The New York Stock Exchange will reopen its trading floor on May 26, though with numerous restrictions in place. One measure: Traders will be barred from using public transportation.
The plan to reopen the Big Board after the Memorial Day holiday was revealed by NYSE President Stacey Cunningham in an opinion piece posted by the Wall Street Journal on Thursday evening. The exchange has been closed since March 23. The closure came days after a floor trader and a NYSE employee tested positive for the . Since then, the exchange has been operating electronically.
"We opted toin the early days of the pandemic to help slow the spread of disease," Cunningham wrote in the op-ed. "Two months later, we've learned a lot and are in a position to reopen the floor with vital new safety measures, as we begin working together to restart the U.S. economy."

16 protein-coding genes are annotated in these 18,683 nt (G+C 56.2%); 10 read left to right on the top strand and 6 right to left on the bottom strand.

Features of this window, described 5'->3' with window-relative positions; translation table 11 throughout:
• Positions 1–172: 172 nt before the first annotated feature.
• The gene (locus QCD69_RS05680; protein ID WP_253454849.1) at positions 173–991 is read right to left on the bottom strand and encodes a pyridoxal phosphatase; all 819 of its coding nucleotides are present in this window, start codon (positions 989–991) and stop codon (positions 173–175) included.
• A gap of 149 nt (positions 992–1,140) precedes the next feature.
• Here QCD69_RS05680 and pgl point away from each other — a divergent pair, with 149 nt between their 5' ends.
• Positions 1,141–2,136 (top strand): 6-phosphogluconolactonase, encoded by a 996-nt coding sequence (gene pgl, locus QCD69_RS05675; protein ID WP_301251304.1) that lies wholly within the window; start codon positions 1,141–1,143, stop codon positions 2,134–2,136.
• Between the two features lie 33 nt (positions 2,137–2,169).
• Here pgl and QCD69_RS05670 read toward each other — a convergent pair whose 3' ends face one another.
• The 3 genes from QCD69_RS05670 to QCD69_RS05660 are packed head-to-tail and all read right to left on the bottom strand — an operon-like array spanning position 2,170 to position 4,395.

Cunningham said the NYSE's trading floor will initially be open to only a limited number of traders, mostly employed by smaller firms. Larger firms that have shown the ability to manage trading electronically will continue to do so, she said.
The floor traders will be barred from taking public transportation, will have to wear face masks and will follow "strict social-distancing requirements," Cunningham said. Anyone entering the NYSE's historic building on Wall Street in Manhattan will be screened and have to take temperature checks.
Cunningham said adjustments will be made on the trading floor to give each trader their own workspace. She left open the possibility of the NYSE taking further precautions if there is a resurgence in coronavirus cases.
The exchange's reopening will likely intensify the debate over when states and cities should allow businesses to reopen. New York City, for instance, is still only open for essential businesses.
"It isn't clear when America will resume business as usual," Cunningham wrote. "The virus will remain a stubborn reality but we can't keep the country closed indefinitely."